2. A potential borrower comes to the bank, and puts up some form of collateral, such the deed to their house or car. The maximum amount they can borrow is equal to the bank's excess reserves.

3. The collateral is used to create a note, which is a promise to back the loan within a certain time at a certain interest. When the borrower signs the note, they are effectively signing over ownership of the collateral to the bank until the note is repaid, while retaining use privileges in the mean time.

4. When the loan is funded, the proceeds are credited to the borrower's account. However, a very important point here: the loan is not funded from the bank's reserves. It is funded by creating new money, just for that purpose. As with all accounting transactions, there are two sides to this one. The other side in this case is the creation of an asset with the same value as the money created (which is a liability). That asset is the note.

5. The borrower makes payments on the loan. Interest goes to the bank as income, which they can then use to cover their expenses or to pay out to shareholders, as any company would. Principal goes to pay down the note. Banks don't just keep the returned principle around and re-lend it at a later time. The money is destroyed when it's paid back, and then re-created later if/when needed for a new loan.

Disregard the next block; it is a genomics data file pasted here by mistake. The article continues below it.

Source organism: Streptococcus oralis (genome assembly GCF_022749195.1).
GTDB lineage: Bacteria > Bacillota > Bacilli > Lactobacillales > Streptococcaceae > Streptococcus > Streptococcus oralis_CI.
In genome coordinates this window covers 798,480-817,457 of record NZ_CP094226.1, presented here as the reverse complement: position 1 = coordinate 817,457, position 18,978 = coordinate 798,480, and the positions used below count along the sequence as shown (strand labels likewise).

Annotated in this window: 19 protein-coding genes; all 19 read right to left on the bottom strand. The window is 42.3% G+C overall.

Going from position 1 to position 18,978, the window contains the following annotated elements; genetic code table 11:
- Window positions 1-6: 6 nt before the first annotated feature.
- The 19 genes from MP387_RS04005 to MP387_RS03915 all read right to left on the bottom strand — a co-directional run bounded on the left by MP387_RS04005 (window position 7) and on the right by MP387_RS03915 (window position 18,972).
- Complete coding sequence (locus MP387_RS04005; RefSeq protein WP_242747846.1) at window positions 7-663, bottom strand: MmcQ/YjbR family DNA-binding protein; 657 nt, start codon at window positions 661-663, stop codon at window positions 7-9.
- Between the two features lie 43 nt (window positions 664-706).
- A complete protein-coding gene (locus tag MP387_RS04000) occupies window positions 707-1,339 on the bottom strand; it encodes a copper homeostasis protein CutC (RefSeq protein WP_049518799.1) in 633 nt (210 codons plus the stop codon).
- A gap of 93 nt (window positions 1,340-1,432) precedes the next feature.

6. If the borrower defaults, then when the loss is recognized, the collateral is sold. If the collateral is worth less than the remaining value of the note, the difference is written off against bank earnings. In effect, the money representing bank earnings is destroyed. This happens because although banks can create money, they can't create their own earnings, and they are required to accept the consequences of making loans that don't get paid back (well, at least that's the theory, until gov gets involved via the FDIC, the Fed, TARP, etc).

Sharky
02-28-10, 02:13 AM
I don't think so. When a borrower defaults, they get to keep the money that would have been paid. Granted, perhaps the borrower didn't have the money in hand to pay, but still by not paying, they are less bankrupt than they otherwise would have been.

Just ask the IRS. My (inexpert, non-professional) understanding is that they will tax you on the defaulted amount as if it were income.